Shockingly, most male infants in the USA still undergo circumcision. Last year the American Academy of Pediatrics put out a report that infant circumcision is beneficial to infant boys for several reasons, including preventing penile cancer. But infants do not get penile cancer. The arguments were flawed and biased according to a group of doctors representing medical organizations outside the USA.
Here are some quotes from the commentary:
“Seen from the outside, cultural bias reflecting the normality of nontherapeutic male circumcision in the United States seems obvious, and the report’s conclusions are different from those reached by physicians in other parts of the Western world, including Europe, Canada, and Australia”
There may also be a monetary bias: “The AAP does not recommend routine circumcision of all infant boys as a public health measure but asserts that the benefits of the procedure are sufficient to warrant third-party payment.”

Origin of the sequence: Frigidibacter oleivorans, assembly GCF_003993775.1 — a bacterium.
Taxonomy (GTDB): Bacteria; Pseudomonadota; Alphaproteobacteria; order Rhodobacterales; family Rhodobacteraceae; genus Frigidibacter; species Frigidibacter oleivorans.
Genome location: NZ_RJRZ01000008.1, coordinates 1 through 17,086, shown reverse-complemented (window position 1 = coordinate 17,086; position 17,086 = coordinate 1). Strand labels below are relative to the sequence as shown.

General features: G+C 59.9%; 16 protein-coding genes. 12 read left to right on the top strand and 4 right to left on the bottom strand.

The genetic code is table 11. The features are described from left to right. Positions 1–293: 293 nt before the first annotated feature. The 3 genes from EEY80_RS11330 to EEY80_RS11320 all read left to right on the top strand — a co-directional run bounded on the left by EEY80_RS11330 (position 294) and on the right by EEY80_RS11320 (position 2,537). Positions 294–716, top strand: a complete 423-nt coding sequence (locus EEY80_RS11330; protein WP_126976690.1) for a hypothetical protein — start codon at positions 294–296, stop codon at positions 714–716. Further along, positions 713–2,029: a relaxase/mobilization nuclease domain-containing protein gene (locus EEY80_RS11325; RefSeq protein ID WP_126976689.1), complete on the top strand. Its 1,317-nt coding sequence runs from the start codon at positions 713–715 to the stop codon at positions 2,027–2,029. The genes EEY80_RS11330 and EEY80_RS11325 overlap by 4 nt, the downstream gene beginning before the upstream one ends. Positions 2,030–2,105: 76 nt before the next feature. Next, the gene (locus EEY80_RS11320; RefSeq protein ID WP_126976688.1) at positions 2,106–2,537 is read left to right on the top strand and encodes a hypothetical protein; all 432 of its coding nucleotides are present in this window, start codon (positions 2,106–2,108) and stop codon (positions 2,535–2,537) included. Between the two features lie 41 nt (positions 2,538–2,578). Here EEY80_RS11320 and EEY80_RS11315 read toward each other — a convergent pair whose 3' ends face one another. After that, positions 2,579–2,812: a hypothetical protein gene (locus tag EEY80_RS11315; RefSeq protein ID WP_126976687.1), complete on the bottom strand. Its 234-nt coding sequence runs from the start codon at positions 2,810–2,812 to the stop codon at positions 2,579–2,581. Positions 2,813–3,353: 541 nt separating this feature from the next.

From the conclusion of the commentary:
“The AAP report lacks a serious discussion of the central ethical dilemma with, on one side, parents’ right to act in the best interest of the child on the basis of cultural, religious, and health-related beliefs and wishes and, on the other side, infant boys’ basic right to physical integrity in the absence of compelling reasons for surgery. Physical integrity is one of the most fundamental and inalienable rights a child has. Physicians and their professional organizations have a professional duty to protect this right, irrespective of the gender of the child.”
You can see the full commentary, Cultural Bias in the AAP's 2012 Technical Report and Policy Statement on Male Circumcision, here.
When to circumcise your infant (warning: tongue in cheek, graphic and harsh):
More posts on infant circumcision:
Fink KS, Carson CC, DeVellis RF. Adult circumcision outcomes study: effect on erectile function, penile sensitivity, sexual activity and satisfaction. J Urol. 2002;167(5):2113–2116
Frisch M, Lindholm M, Grønbæk M. Male circumcision and sexual function in men and women: a survey-based, cross-sectional study in Denmark. Int J Epidemiol.2011;40(5):1367–1381
Kim D, Pang MG. The effect of male circumcision on sexuality. BJU Int. 2007;99(3): 619–622